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    Checking in on soybean diseases in the Brazilian Cerrado

      I met Frederik for coffee at global headquarters in Limburgerhof, Germany.

    Landscape in the cerrado region in Brazil

      Frederik is smartly dressed with single-color tie and horn-rimmed glasses. He looks every part the chemist. Frederik just returned from Brazil where he visited soybean field trials. His experiences were so interesting that I wanted to share them: "The first thing you notice about the Cerrado is the vastness of the soybean fields. They just stretch all the way to the horizon. This sense of expansiveness is accentuated by the fact that the location around Cristalina sits atop a plateau at high altitude. The weather was agreeable, for sure, but dry too. Savannah grasslands usually are not optimal places to grow soybeans. But the so-called "miracle of the cerrado", which involved a massive effort to improve soil quality and adopt seed varieties, changed all that.

      White mold in soybeans

      The farming operations there are now extremely technified. They have all the tools that a modern farming operation needs. But plant diseases are threatening their harvest. That's where I come in. Asian Soybean Rust has been a problem for a while now. Now in Cristalina, they are also seeing serious infestations of white mold (scelrotinia sclerotiorum). For me, it was the first time I had actually seen white mold in person. It attacks the stem, and soon the entire plant shrivels up and dies.  

      The assessment part is quite easy. You just have to look at the canopy for dried out plants. Addressing the problem, however, is quite challenging. Once white mold appears in a soybean population, it's pretty difficult to eradicate it. Moreover, the reproductive bodies (called sclerotia) can survive several years and can be transported from one field to the next by agricultural machinery. Farmers are now really asking for additional solutions to overcome this threat to their harvest.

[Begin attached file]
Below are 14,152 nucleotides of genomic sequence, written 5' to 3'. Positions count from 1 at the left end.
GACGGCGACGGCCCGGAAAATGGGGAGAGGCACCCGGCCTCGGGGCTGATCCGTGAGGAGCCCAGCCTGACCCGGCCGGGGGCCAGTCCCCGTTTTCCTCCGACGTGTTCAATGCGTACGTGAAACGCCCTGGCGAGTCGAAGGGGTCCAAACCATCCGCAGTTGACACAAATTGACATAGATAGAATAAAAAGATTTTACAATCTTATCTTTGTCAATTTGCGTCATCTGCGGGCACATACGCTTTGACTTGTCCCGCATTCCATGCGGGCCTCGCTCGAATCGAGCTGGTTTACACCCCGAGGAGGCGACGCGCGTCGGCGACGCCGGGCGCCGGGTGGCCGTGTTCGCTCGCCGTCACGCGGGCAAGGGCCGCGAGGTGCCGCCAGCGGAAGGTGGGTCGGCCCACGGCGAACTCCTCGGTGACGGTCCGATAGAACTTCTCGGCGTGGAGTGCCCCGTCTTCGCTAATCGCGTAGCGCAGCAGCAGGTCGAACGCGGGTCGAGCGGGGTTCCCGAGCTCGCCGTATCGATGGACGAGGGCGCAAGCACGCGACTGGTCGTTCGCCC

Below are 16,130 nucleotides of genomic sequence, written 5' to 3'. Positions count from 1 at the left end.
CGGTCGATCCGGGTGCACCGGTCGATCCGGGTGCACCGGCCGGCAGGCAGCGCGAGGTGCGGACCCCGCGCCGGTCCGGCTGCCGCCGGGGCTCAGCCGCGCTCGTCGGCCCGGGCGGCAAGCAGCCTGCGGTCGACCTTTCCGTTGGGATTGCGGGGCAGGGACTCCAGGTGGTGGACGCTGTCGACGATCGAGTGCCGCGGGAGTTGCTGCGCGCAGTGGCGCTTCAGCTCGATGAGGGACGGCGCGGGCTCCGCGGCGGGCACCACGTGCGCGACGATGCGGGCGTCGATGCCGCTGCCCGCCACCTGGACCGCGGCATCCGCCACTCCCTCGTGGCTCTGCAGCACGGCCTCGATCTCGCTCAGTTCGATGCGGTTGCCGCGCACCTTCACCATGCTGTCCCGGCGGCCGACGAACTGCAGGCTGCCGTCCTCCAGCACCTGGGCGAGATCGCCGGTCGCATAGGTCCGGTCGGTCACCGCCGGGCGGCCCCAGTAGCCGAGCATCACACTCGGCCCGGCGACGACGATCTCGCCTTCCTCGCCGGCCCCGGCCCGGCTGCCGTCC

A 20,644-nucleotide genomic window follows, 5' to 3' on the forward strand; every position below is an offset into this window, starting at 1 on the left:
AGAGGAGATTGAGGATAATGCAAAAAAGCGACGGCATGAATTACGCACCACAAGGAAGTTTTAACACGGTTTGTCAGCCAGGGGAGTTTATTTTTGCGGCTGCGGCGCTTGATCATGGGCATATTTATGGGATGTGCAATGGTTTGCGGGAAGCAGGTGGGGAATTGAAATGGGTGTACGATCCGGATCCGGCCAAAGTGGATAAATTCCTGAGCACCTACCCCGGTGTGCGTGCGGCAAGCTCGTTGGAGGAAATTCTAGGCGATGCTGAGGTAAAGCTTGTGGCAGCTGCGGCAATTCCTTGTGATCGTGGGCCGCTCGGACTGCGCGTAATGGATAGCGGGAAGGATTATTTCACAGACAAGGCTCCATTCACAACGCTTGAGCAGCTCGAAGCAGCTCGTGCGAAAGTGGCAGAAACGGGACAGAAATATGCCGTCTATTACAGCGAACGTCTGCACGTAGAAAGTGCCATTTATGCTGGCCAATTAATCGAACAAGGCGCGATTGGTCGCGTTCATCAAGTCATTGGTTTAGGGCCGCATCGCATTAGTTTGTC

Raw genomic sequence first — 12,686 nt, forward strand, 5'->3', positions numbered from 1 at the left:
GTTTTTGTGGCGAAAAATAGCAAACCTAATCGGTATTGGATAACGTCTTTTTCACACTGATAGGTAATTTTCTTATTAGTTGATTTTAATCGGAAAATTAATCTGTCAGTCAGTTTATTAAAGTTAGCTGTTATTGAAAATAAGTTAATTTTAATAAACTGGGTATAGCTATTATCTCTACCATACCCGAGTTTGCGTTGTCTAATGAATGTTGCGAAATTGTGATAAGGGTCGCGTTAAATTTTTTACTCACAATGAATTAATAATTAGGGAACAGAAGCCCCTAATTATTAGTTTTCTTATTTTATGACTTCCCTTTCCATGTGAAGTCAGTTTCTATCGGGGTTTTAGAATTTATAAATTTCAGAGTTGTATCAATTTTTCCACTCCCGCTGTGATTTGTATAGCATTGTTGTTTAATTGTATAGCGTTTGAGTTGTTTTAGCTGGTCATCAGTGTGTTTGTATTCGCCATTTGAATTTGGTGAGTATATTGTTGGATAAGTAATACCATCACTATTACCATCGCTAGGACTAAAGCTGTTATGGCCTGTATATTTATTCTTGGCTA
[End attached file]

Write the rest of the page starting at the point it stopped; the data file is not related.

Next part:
Marlon, the field technician

      Unfortunately, these types of infestations are very difficult to replicate in a greenhouse. That's why we have to combine our laboratory work with field research. Our colleagues on the ground have to figure out what spray programs work best. We were there to visit with Marlon, the field technician managing the trials, and his team. He had a couple of new ideas for different product mixtures and spray programs that seemed to be working quite well. 

      It's amazing how much work it takes to conduct field research. Currently, Marlon is running 80 trials in parallel (50 trials in Rio Verde, 75 trials in Uberlândia). Over the course of a year, he manages about 120 field trials. What's more, just to visit this particular field in Cristalina requires a 3.5 hour drive one way. He doesn't mind the trip, he told me. What really counts is just being able to chat with the farmers and help them address some pretty serious challenge.

      Soyabean field in Brasil

      I'm completely convinced that plant disease, especially more recent diseases like white mold and corynespora will continue to spread throughout the Cerrado. Our job is to keep in contact with the growers and field technicians to ensure that they have the best solutions for controlling these outbreaks. Soybean production in the cerrado is truly stunning and we are doing our best to develop additional tools and solutions for the farmers out there."

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